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"Fate in Waiting - Origin of a Painting" – Shu Kewen’s Interview of Song Yonghong

 "Fate in Waiting - Origin of a Painting" – Shu Kewen’s Interview of Song Yonghong


Shu Kewen (abbreviated as Shu from hereon): In terms of your recent "Shower" series, what people have discussed most, apart from the meaning on the images, is the drastic change compared to your earlier work. What’s the thinking behind this change from extreme detail to simplistic images?


Song Yonghong (abbreviated as Song from hereon): First of all, simplification is not my goal, it’s only a stage.  The paintings I did previously were also a stage. One needs continuation, but my earlier works lacked this continuity. Thus, I wanted to change my speed and pace so that each finished painting would have continuity. My previous works over-emphasized plot, one painting would have to be worked on over and over again; at times, I would feel inspired, but the inspiration soon died. Now, when I start I can finish, the feeling is continuous, and the connection to the past is not lost. Plot can be fully expressed in novels or films, but in an image it seems too fixed; I searched for poetic imagery, imagery that did not necessarily have to depict motion and expression, or be close to reality. The narrative of a painting is not the same as that of novels and films, the ambiance created is different.


Shu: Your working attitude has always been sentimental, is the change really so rational?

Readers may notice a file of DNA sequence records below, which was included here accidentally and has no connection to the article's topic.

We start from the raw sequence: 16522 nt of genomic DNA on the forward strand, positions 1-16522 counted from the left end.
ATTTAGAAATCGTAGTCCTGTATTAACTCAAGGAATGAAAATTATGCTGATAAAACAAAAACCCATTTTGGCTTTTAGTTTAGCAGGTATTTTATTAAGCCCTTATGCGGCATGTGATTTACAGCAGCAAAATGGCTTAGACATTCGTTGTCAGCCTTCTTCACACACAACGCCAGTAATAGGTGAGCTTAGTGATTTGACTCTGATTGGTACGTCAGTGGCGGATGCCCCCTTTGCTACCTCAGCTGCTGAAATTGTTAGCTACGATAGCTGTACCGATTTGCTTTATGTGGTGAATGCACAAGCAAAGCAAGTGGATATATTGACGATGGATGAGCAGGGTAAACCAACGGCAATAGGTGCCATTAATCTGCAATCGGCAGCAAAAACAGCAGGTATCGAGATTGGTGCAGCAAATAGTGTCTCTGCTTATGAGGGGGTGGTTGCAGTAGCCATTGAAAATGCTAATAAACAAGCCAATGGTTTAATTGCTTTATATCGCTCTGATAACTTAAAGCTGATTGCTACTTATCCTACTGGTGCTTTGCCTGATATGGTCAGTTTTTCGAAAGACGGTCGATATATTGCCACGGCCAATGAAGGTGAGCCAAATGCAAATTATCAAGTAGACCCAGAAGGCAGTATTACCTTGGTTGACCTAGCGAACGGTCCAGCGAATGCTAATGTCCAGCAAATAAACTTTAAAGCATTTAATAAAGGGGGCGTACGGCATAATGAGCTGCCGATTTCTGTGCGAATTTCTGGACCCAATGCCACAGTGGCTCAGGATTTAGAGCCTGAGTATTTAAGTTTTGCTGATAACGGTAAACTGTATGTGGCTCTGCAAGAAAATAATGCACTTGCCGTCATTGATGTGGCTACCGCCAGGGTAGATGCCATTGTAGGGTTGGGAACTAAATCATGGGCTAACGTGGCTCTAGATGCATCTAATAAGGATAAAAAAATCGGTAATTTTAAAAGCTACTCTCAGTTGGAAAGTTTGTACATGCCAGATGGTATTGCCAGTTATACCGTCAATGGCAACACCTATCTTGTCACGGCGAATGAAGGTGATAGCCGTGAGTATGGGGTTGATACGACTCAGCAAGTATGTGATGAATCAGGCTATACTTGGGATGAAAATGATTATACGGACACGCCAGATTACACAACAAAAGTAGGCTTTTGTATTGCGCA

Song: My working attitude is quite unique. When I was at school in 1985 and 1986, I was excited about the new trends in art—anything that did not agree with what I learned at school, no matter how awful, was exciting to me. For our graduation piece, we all had to go to distant places like Tibet, Xinjiang, Shaanbei, our winter coats all became ragged from painting. But I didn’t want to paint what I saw there. I wanted to paint what I was familiar with, and the life I am familiar with is fluid, detailed, and rich. Once I arrived in Beijing, I painted "Sudden Wind", a work which was received acclaim. I didn’t know why it was good, but I thought it was interesting. Later on I realized it was my path of thinking. At the time, I wanted to join together the figurative with absurdity, to express something bad. I would imagine those sentiments everyday, and could often think of a painting from an episode in my life. It was really exciting! After 1989, I also did some abstract paintings and participated in some installations, but I didn’t feel right about it. When I did these works I didn’t feel I could let things out. So I returned to those absurd paintings—I painted everyday absurdity, its relationship with the environment, and the absurdity of relationships with people. I did it all . . . for almost ten years. But then I got bored with it. In 1995, for "Yesterday’s Reality" in Hong Kong, I painted a whole batch of works, and I felt I had been sucked empty, I didn’t know how I was going to keep on painting. In 2000 I was dazed and exhausted. The other external reason was that people’s attention had gone elsewhere. No matter what I painted, it would not be considered bad, but it would also not be a cause of excitement. Gao Minglu said later that my change was a result of mistakes made by critics; the failure to get critical response pushed me to change. He felt I should continue with those rather personal subjects. But Lao Li (Li Xianting) thought differently, he said, "You are not realism; you can’t let yourself get mixed up with reality."


Shu: I have also heard about these two assessments. The positive comment was that your work was becoming abstract, and therefore clear. The other one was that you had gone too far— why paint so abstractly that the richness in composition is lost. Nevertheless, you have emphasized the importance of personal experience before, and one can always find traces of life in your images, the images now are indeed no longer confused with reality.